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The resurrection of a car plant in Brazil’s poor northeast stands as a symbol of China’s global advance—and the West’s retreat.

BYD, the Shenzhen-based conglomerate, has taken over an old Ford factory in Camaçari, which was abandoned by the American automaker nearly a century after Henry Ford first set up operations in Brazil.

When Luiz Inácio Lula da Silva, Brazil’s president, visited China last year, he met BYD’s billionaire founder and chair, Wang Chuanfu. After that meeting, BYD picked the country for its first carmaking hub outside of Asia.

Under a $1 billion-plus investment plan, BYD intends to start producing electric and hybrid automobiles this year at the site in Bahia state, which will also manufacture bus and truck chassis and process battery materials.

The new Brazil plant is no outlier—it falls into a wave of corporate Chinese investment in electric vehicle manufacturing supply chains in the world’s most important developing economies.

Financial Times

The inadvertent result of rising protectionism in the US and Europe could be to drive many emerging markets into China’s hands.

Last month, Joe Biden issued a new broadside against Beijing’s deep financial support of Chinese industry as he unveiled sweeping new tariffs on a range of cleantech products—most notably, a 100 percent tariff on electric vehicles. “It’s not competition. It’s cheating. And we’ve seen the damage here in America,” Biden said.

The measures were partly aimed at boosting Biden’s chances in his presidential battle with Donald Trump. But the tariffs, paired with rising restrictions on Chinese investment on American soil, will have an immense impact on the global auto market, in effect shutting China’s world-leading EV makers out of the world’s biggest economy.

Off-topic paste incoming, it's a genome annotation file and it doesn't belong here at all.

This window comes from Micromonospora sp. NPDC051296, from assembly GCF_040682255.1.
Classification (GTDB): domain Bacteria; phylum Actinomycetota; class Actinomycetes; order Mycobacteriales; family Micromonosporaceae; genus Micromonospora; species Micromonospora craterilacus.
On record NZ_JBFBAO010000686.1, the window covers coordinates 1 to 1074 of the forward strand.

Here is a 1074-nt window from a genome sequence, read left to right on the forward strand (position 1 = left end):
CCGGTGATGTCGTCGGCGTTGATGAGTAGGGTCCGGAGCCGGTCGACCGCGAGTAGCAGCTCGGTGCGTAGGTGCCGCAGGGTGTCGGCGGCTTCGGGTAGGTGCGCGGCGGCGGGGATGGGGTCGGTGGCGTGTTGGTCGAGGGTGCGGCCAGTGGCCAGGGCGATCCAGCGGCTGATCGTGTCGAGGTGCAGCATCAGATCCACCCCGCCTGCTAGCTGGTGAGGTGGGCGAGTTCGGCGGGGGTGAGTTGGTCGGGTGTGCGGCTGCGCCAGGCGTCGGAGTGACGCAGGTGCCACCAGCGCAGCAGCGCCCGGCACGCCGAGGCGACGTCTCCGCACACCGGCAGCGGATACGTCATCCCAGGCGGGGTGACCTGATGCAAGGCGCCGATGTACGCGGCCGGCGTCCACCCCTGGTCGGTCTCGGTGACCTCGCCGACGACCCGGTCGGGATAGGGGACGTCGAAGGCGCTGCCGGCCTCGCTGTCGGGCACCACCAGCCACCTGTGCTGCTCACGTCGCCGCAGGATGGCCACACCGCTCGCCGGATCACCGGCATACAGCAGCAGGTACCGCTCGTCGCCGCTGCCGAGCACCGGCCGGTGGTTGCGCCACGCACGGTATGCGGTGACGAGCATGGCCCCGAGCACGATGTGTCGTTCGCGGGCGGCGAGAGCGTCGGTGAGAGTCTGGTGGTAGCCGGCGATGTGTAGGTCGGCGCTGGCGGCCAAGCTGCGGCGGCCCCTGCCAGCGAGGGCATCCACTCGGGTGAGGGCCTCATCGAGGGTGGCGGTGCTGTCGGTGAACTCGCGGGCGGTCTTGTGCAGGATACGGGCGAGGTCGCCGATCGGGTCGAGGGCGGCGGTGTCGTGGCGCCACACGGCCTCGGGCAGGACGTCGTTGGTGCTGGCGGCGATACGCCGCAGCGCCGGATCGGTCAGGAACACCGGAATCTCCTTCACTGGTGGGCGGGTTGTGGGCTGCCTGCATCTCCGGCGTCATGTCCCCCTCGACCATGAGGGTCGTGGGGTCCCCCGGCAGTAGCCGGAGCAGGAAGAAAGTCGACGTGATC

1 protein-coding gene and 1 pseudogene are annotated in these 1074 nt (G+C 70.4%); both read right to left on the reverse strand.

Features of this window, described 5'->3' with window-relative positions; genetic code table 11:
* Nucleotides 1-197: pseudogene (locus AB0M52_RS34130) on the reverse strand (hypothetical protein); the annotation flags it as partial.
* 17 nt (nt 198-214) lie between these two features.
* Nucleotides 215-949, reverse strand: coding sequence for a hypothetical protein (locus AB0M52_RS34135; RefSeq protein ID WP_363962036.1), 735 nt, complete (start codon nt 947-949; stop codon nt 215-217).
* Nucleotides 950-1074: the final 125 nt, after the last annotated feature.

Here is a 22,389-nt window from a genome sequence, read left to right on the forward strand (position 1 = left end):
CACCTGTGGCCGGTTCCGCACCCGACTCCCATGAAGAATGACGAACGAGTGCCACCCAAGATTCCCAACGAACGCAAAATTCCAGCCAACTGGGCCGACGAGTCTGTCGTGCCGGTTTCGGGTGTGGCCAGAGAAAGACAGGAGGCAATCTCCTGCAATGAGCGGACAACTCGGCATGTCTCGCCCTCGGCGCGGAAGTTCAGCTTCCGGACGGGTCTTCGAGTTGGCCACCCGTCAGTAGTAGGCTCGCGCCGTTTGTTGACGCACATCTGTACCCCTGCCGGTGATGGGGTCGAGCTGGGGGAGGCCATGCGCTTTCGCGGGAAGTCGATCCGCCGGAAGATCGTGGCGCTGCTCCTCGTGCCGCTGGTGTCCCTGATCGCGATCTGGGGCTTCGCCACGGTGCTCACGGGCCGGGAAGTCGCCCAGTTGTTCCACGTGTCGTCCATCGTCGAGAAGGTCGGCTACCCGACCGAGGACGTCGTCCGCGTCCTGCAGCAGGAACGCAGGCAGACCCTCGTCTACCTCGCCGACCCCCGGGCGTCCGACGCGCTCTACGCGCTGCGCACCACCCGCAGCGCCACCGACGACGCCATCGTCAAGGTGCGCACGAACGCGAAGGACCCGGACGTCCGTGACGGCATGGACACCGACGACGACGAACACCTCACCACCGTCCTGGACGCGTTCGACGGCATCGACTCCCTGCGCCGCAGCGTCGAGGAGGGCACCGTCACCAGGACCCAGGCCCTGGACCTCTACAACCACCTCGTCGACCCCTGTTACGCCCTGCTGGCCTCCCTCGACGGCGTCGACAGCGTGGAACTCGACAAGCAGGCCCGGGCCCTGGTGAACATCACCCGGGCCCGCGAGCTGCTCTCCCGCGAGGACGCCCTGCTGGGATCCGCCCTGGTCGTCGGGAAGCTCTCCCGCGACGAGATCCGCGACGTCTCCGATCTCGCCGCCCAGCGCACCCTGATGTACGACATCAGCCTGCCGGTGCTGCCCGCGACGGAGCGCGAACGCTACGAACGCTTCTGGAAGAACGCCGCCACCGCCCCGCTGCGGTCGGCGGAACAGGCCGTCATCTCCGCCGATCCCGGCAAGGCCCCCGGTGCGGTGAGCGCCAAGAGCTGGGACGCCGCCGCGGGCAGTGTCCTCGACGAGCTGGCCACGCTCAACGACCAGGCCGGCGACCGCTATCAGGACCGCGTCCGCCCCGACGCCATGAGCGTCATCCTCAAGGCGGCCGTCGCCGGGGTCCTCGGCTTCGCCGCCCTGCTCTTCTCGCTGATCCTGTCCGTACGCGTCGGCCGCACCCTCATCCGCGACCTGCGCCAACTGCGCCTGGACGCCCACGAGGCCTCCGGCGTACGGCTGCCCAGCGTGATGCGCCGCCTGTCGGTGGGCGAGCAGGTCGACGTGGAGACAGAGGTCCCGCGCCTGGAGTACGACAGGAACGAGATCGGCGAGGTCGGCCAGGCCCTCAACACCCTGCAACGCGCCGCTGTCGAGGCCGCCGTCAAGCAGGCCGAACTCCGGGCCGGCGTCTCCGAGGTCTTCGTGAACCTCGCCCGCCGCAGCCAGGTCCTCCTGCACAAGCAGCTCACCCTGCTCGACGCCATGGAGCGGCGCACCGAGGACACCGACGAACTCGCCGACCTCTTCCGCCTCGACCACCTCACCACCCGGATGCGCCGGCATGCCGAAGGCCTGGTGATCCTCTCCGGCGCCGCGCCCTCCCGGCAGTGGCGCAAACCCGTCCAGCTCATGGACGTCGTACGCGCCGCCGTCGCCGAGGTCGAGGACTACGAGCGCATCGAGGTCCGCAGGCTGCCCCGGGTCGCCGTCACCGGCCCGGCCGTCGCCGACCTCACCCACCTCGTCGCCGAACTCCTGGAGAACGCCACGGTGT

The EU’s own anti-subsidy investigation into Chinese electric cars is expected to conclude next week as Brussels tries to protect European carmakers by stemming the flow of low-cost Chinese electric vehicles into the bloc.

Government officials, executives, and experts say that the series of new cleantech tariffs issued by Washington and Brussels are forcing China’s leading players to sharpen their focus on markets in the rest of the world.

This, they argue, will lead to Chinese dominance across the world’s most important emerging markets, including Southeast Asia, Latin America, and the Middle East and the remaining Western economies that are less protectionist than the US and Europe.

“That is the part that seems to be lost in this whole discussion of ‘can we raise some tariffs and slow down the Chinese advance.’ That’s only defending your homeland. That’s leaving everything else open,” says Bill Russo, the former head of Chrysler in Asia and founder of Automobility, a Shanghai consultancy.

“Those markets are in play and China is aggressively going after those markets.”

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